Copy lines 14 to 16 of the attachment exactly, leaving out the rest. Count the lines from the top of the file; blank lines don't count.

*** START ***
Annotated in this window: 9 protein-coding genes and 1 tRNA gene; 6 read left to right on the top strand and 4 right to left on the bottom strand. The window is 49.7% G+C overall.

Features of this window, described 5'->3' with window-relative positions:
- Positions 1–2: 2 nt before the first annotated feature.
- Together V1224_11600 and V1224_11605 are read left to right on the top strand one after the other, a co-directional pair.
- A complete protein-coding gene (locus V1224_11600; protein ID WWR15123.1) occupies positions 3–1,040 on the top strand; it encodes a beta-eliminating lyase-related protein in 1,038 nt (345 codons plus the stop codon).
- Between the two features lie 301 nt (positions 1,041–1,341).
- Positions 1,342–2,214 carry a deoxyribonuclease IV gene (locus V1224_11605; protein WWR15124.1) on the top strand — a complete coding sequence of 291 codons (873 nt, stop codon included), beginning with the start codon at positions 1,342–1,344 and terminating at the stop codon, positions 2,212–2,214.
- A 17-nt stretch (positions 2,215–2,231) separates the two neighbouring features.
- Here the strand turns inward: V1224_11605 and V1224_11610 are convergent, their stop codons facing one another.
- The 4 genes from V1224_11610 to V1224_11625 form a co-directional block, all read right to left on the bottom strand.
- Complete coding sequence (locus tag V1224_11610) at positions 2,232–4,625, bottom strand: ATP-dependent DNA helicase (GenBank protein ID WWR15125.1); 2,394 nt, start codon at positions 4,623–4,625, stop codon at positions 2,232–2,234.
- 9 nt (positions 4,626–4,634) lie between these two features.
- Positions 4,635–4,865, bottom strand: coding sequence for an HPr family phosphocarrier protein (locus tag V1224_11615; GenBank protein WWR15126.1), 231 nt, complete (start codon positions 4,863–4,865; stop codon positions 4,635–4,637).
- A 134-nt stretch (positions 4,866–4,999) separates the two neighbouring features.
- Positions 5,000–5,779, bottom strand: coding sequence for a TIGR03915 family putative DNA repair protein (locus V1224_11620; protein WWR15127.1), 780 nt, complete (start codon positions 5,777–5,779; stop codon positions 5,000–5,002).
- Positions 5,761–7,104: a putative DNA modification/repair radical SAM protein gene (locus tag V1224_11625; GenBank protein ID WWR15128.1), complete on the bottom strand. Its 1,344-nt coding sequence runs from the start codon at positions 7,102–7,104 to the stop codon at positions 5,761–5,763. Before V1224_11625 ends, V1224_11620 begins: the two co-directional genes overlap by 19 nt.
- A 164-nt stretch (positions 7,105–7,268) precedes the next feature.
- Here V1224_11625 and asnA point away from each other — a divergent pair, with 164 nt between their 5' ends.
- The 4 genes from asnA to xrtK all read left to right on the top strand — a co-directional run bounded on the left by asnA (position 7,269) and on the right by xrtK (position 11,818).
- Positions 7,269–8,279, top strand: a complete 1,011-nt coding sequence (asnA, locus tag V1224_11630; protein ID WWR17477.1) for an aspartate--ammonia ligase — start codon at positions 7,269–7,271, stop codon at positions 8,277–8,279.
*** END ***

- A 134-nt stretch (positions 4,866–4,999) separates the two neighbouring features.
- Positions 5,000–5,779, bottom strand: coding sequence for a TIGR03915 family putative DNA repair protein (locus V1224_11620; protein WWR15127.1), 780 nt, complete (start codon positions 5,777–5,779; stop codon positions 5,000–5,002).
- Positions 5,761–7,104: a putative DNA modification/repair radical SAM protein gene (locus tag V1224_11625; GenBank protein ID WWR15128.1), complete on the bottom strand. Its 1,344-nt coding sequence runs from the start codon at positions 7,102–7,104 to the stop codon at positions 5,761–5,763. Before V1224_11625 ends, V1224_11620 begins: the two co-directional genes overlap by 19 nt.